Posts Tagged ‘ragged trousered philanthropists’

We recently featured a post about Robert Tressell, author of The Ragged Trousered Philanthropists, who died in the old Liverpool Infirmary and was buried as a pauper. During this centenary year of his death Liverpool sees twelve months of activities around the theme of City of Radicals. In our group we have, over the past  year, looked at some of the major radical figures in Liverpool’s history and many of the historical events that will receive coverage in 2011. The City Council has published some details of what we can look forward to:

Organisations across the city will host a series of events to mark a century of cultural, social and political radicalism in Liverpool.

And the city council will be kicking-off the celebrations by marking the centenary of Robert Tressell’s death – one of the great socialist figures of the twentieth century, who inspired generations with his novel The Ragged Trousered Philanthropists.

Tressell, born Robert Noonan, died in Liverpool on 3 February 1911 when he and his daughter were en-route to Canada.  He was buried in a cemetery in Walton, which is today on the same site as Rice Lane City Farm.

Working with the Bluecoat, Liverpool City Council has commissioned prestigious artist David Jacques, shortlisted for this year’s Northern Art Prize, to produce artwork which will reflect Tressell’s importance.  David has received critical acclaim for his work around trade union and memorial banners and will draw on twentieth century posters, adverts and press cuttings which focus on industrial struggles.

As part of the anniversary, a banner showcasing the work will be erected on the side of a prominent terrace of listed buildings on Dale Street.  The banner will also help in protecting the external façade of the terrace as well as improving its appearance.

David said: “Tressell is often seen as a rite of passage if you’re in any way involved with politics of a Leftist slant.

“The Ragged Trousered Philanthropists was significant for me because it addressed economics among other things and it did this in an accessible way, by weaving the subject into a story.  For the most part its analysis still stands up and it’s a useful point of reference given the economic crisis we’re living through now.”

Other plans to honour Tressell include a series of special events on the 3 February including a wreath laying at the Tressell plaque located at the former Liverpool Infirmary, a ceremony at his graveside and an evening at the Town Hall where the impact of Tressell will be debated.

Public readings of the book will take place in Dovecot, Walton, Sefton Park and Toxteth libraries, and in March, the John Moores University Roscoe Lecture Series will dedicate a session to the author.

Liverpool  city council’s cabinet member for culture and tourism, Councillor Wendy Simon, said:  “The significance of Tressell’s book cannot be underestimated and has been described as one of the greatest English novels which highlights class conflicts.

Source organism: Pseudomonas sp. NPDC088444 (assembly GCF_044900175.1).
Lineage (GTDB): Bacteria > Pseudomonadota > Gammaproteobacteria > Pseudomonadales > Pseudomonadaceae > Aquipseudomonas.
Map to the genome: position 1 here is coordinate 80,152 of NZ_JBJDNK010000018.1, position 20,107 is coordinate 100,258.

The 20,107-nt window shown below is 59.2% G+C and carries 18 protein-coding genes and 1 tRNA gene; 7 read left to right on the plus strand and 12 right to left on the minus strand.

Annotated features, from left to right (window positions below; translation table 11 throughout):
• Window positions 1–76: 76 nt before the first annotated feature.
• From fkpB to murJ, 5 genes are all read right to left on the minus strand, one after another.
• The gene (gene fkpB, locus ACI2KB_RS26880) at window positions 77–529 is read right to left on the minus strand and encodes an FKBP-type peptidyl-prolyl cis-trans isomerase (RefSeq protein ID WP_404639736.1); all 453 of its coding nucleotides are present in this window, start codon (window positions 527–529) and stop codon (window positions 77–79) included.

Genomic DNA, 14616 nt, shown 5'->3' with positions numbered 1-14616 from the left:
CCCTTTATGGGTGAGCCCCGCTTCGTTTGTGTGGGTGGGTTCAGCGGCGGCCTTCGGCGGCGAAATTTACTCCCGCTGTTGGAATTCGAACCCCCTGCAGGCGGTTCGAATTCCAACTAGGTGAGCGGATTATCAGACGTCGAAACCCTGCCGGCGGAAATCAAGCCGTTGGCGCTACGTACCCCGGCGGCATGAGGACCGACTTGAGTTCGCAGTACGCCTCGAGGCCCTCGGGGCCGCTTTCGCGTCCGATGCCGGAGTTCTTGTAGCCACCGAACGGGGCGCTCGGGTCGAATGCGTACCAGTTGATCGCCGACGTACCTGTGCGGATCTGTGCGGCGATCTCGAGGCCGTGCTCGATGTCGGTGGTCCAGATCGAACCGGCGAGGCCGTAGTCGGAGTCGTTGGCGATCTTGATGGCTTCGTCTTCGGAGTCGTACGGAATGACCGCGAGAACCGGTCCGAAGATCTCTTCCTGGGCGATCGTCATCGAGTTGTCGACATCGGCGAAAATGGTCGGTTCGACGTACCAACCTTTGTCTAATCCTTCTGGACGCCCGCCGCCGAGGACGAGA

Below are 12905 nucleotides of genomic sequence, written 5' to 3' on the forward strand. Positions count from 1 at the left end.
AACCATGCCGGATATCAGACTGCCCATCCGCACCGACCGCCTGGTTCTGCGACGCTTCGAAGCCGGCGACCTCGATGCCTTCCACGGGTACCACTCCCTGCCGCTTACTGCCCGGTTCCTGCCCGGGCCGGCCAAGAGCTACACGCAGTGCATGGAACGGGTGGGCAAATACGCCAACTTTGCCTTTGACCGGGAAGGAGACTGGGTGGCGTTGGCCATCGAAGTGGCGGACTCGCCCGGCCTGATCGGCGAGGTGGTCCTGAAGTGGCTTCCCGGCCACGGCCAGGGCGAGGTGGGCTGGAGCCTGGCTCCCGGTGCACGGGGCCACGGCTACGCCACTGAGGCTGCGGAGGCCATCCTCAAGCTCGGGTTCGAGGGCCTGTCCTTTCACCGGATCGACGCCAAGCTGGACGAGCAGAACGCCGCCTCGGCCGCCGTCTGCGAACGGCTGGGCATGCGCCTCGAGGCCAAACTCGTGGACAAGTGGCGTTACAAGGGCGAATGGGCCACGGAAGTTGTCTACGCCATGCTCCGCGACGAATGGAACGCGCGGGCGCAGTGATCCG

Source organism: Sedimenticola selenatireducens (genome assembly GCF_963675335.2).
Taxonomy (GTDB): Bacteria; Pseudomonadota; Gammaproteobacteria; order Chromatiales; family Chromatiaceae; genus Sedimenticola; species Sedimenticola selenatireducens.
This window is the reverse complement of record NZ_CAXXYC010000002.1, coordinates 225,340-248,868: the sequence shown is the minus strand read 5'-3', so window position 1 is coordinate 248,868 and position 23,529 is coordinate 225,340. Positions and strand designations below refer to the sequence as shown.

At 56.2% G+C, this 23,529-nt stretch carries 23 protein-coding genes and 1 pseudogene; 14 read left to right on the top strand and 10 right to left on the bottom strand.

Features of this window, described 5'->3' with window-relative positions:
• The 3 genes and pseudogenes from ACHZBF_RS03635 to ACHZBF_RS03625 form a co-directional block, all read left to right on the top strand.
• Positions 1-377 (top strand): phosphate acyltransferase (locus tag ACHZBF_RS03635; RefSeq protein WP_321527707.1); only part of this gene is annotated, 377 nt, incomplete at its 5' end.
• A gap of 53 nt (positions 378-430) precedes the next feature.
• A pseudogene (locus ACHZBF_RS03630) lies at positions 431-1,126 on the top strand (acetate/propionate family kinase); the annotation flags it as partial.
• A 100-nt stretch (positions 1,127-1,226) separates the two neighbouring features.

“As he’s buried in Liverpool it’s important the city marks his cultural contribution.  The planned series of events will be thought-provoking and bring this influential character to the attention of the next generation who will be able to get an insight into life 100 years ago.

“And the Tressell events just mark the beginning of an exciting year which will look at Liverpool’s century of radicalism, including workers’ uprisings and struggles.”

Visit the Council website for more. The City of Radicals theme runs alongside the Year of Social Justice which was referred to here.



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Ian from the group is doing work on the old Liverpool workhouses leading up to the building of the new Royal Liverpool Hospital. On his travels he came across the plaque shown here on the wall of the old redbrick infirmary. “Tressell” was the pseudonym of Robert Noonan, who died a pauper in the hospital. Only after repeated efforts by his sister did his famous book find a publisher. Set in a fictional “Mugsborough” but based on Hastings and the painting and decorating jobs he worked in, the philanthropy of the ragged trousered refers to the generosity with which they give so much to the rich while remaining poor themselves. The Liverpool actor Ricky Tomlinson described it as a book that changed his life: he was given it while serving a prison sentence in the 1970s after taking part in a picket dispute on a building site. A play version of the novel was shown in Liverpool earlier this year, and Tomlinson talks about it here. Copies of the original text have been displayed in Liverpool’s Central Library, currently undergoing rebuilding. By the way, the name “Tressell” was chosen to resemble the trestles used by painters and decorators. You can read an extract from the novel below.


The Ragged Trousered Philanthropists

by Robert Tressell



Money is the cause of poverty because it is the device by which those who are too lazy to work are enabled to rob the workers of the fruits of their labour.’


‘Prove it,’ said Crass.


Owen slowly folded up the piece of newspaper he had been reading and put it into his pocket.


‘All right,’ he replied. ‘I’ll show you how the Great Money Trick is worked.’ (more…)

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